const TPoint none(-1,-1);
 
static const TText* plpPduName[12] =
{
_S("Invalid"), _S("DataFlowOff"), _S("DataFlowOn"),
_S("ConnectRequest"), _S("ConnectResponse"), _S("ChannelClose"),
_S("Info"), _S("ChannelDisconnect"), _S("End"), _S("Delta"),
 
_S("EndOfWrite"), _S("PartialWrite")
};

The associated .MAP file contains information which helps to track down the source file involved. Look in epoc32\release\gcce\udeb\dllname.dll.map in sections ".data" or ".bss"

In this example, we find:

.data 0x10017000 0x200
0x10017000 __data_start__=.
*(.data)
.data 0x10017000 0x40 ..\..\EPOC32\BUILD\STDLIB\BMMP\ESTLIB\ARM4\UREL\ESTLIB.in(QSORT.o)
0x10017000 initialised1
*(.data2)
*(SORT(.data$*))
0x10017040 __data_end__=.
*(.data_cygwin_nocopy)
 
.bss 0x10018000 0x18
0x10018000 __bss_start__=.
*(.bss)
.bss 0x10018000 0x18 ..\..\EPOC32\BUILD\STDLIB\BMMP\ESTLIB\ARM4\UREL\ESTLIB.in(QSORT.o)
0x10018008 uninitialised1
*(COMMON)
0x10018018 __bss_end__=.

So the DLL has 0x18 bytes of uninitialised data (.BSS) and 0x40 bytes of initialised data (.DATA), all of which comes from QSORT.o The variables "initialised1" and "uninitialised1" both have global scope, so the MAP file lists them by name. The static variables don't get named in the .MAP file.

Removing the first four lines of code shown above leaves just variables which are declared as const, but only reduces the .BSS to 0x08 bytes and the .DATA to 0x30 bytes. There are two problems remaining:

Declaring C++ objects as const doesn't help if they have a constructor (see [#Don't be misled by const static data that isn't really const]). The 8 bytes of uninitialised data are allocated to hold the TPoint object, but it won't become const until after the constructor has been run.

The declaration const TText* says that the TText values may not be altered, but it doesn't make the pointer a constant as well. The 48 bytes of initialised data are the 12 pointers in the plpPduName array. To make the pointers constant as well as the values they point to, the declaration needs and additional const after the TText*.

static const TText* const plpPduName[12] =
{
_S("Invalid"), _S("DataFlowOff"), _S("DataFlowOn"),
_S("ConnectRequest"), _S("ConnectResponse"), _S("ChannelClose"),
_S("Info"), _S("ChannelDisconnect"), _S("End"), _S("Delta"),
 
_S("EndOfWrite"), _S("PartialWrite")
};

Removing the TPoint global variable and adding the extra const to the plpPduName array finally removes the last of the offending .BSS and .DATA.

Further Information

Don't be misled by const static data that isn't really const

Declarations with the following forms all fail to define const static data:

const TPoint KSomeConstPoint=...;
const TPtrC KSomeConstPtr=...
const TRgb KSomeConstCol=...
const TChar KSomeConstChar=...

Instead, because the class involved has a non-trivial constructor, the memory for the object cannot be anywhere truly const, e.g. in a code segment. Therefore this will be global writeable static data.

Further Information


Can I have writeable static data in my LDD, PDD, or kernel extension?

Yes. LDDs, PDDs and kernel extensions are allowed to have writable static data. Note that since there can only ever be one instance, and it is owned by the kernel, ROMBUILD will just add this data to the kernel's static data.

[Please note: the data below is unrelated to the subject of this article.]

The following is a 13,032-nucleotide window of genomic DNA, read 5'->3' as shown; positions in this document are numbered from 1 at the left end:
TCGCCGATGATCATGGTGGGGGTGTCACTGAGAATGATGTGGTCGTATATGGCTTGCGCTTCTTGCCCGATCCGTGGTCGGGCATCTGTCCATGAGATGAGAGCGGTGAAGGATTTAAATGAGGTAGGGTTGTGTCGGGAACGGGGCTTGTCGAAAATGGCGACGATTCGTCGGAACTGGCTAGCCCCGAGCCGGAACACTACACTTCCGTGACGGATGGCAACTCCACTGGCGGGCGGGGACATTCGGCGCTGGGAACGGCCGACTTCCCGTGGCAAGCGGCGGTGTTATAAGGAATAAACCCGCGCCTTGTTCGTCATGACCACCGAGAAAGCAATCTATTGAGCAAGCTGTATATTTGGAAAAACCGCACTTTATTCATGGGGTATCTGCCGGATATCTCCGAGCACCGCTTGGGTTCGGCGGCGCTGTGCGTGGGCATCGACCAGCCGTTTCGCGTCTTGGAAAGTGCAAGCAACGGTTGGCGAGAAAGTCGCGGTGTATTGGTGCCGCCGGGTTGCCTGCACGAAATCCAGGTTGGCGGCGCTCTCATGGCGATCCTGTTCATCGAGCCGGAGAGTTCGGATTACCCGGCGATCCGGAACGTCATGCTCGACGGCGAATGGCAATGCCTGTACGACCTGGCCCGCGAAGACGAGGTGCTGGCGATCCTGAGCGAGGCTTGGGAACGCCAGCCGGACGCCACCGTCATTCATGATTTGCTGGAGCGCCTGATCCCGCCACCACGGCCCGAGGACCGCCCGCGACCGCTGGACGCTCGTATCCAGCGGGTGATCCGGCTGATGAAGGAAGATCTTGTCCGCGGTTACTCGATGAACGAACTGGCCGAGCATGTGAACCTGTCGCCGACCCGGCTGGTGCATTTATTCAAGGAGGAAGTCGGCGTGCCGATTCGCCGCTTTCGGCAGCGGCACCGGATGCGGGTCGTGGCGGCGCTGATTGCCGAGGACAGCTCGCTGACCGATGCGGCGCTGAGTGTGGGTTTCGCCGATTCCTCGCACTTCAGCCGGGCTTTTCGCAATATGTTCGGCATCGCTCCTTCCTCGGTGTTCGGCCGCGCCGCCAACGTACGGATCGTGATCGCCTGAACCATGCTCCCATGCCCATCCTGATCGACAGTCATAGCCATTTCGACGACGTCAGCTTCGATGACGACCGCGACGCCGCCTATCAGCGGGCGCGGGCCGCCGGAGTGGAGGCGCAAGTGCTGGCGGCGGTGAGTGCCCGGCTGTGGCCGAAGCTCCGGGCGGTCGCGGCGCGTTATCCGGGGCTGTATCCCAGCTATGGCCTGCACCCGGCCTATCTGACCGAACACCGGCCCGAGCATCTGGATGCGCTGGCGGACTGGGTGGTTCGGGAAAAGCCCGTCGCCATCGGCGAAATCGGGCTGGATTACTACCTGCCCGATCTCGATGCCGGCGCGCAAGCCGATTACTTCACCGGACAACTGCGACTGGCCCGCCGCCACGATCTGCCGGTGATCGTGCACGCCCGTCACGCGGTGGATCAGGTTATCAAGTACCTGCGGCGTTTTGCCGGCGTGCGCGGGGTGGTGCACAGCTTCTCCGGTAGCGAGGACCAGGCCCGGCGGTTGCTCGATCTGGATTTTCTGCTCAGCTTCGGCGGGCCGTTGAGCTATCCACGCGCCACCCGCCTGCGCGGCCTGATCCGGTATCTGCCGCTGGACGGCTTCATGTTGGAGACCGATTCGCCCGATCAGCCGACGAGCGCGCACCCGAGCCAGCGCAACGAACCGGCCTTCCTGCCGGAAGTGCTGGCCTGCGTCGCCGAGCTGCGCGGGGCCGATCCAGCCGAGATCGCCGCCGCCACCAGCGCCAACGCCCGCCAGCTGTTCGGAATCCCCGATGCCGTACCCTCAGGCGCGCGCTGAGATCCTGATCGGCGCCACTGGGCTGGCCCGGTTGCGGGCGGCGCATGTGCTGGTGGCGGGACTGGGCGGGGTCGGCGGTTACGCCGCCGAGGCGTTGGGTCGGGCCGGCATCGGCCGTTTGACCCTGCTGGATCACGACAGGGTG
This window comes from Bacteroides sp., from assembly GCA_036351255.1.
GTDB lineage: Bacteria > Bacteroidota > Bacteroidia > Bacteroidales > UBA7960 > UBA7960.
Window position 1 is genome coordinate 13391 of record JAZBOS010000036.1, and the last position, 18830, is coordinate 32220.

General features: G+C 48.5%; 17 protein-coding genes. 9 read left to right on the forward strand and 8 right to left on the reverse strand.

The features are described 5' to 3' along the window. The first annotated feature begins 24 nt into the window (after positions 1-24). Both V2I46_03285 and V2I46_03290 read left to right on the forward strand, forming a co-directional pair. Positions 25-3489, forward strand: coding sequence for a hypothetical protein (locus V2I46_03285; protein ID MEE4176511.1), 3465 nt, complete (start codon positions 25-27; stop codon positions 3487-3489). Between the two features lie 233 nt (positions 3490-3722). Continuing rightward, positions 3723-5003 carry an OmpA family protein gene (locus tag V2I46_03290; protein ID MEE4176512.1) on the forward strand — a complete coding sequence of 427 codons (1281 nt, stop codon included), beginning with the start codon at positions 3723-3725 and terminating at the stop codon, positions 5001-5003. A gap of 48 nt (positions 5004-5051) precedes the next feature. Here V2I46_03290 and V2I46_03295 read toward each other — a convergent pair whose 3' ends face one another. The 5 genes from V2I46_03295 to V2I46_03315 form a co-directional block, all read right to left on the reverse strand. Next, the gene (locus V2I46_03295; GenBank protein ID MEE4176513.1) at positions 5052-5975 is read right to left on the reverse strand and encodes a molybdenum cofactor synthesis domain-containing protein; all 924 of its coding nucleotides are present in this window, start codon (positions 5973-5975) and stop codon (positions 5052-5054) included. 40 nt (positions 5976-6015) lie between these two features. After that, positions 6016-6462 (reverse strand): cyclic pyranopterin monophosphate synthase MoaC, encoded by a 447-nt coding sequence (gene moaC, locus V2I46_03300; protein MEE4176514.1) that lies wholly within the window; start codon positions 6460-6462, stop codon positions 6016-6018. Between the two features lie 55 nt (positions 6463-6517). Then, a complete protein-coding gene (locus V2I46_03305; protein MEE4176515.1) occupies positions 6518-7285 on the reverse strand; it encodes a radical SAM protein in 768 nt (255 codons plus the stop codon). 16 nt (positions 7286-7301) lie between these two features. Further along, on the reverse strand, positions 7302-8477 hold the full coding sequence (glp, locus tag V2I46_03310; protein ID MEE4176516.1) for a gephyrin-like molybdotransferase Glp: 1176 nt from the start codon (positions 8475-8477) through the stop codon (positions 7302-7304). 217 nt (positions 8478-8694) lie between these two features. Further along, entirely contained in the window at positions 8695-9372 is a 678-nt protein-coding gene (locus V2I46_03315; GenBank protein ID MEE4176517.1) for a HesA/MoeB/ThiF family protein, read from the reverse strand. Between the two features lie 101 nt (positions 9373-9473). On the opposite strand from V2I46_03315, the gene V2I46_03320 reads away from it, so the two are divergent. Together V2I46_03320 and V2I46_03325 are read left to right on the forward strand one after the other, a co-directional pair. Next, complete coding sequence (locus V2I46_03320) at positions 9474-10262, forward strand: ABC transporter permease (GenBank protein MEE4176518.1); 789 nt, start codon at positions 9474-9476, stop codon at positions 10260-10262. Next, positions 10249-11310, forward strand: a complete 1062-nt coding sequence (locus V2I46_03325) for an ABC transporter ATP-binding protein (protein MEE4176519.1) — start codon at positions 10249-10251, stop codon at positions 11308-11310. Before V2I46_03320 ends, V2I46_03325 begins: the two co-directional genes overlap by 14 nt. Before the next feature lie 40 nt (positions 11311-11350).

You should avoid using writable statics - and unless you are porting code you can probably always avoid it - but just in case you DO need it, here's how.

  1. Write code with the static data
  2. put the keyword EPOCALLOWDLLDATA in the MMP file
  3. Declare it in your OBY file using the "device" or "extension" keyword, e.g.
device[ABCD1234]=\epoc32\release\???\urel\thing.ldd system\libs\thing.ldd
extension[ABCD1234]=\epoc32\release\???\urel\my_kernel_extension.dll system\libs\extension.dll

Do not use "file=" - if you do then ROMBUILD will not fixup the static data and your kernel will probably panic when it tries to load the LDD/PDD/extension.


How can I use Thread Local Storage (TLS) to Maintain Static Data in a DLL?

Note.pngNote: Note: TLS is a legacy method for supporting global writeable static data. It may be used in cases where the tradeoffs of Symbian Platform Support for Writeable Static Data in DLLs are unacceptable.

What data structure should I use?

A single static variable can be used, but this can be difficult to extend should access to additional variables become necessary. A better approach is to encapsulate all the static data variables into a single Struct or class. Extra data variables can easily be added at a later time.

class TMyStaticData
{
public:
TInt iData;
TInt iMoreData;
};

How should I create and destroy my static data?

The DLL should have a function to initialise TLS, and another to destroy it. The initialisation data should be called just before using any of the DLL's functionality. This function will take care of creating the structure that contains all global data on heap and setting up the Dll's Tls. The code might look something like this:

TInt InitialiseTls()
{
if ((Dll::Tls()== 0) //Check that TLS is not already initialised.
User::Panic(/*some category and number*/));
TInt err=KErrNone;
TMyStaticData* pMyData;
pMyData=new TMyStaticData;
 
if (pMyData)
{
err = Dll::SetTls(pMyData);
if (err==KErrNone)
{
pMyData->iData = 100;
pMyData->iMoreData = 200;
}
else
{
delete pMyData;
pMyData=NULL;
}
}
else
{
err=KErrNoMemory;
}
return err;
}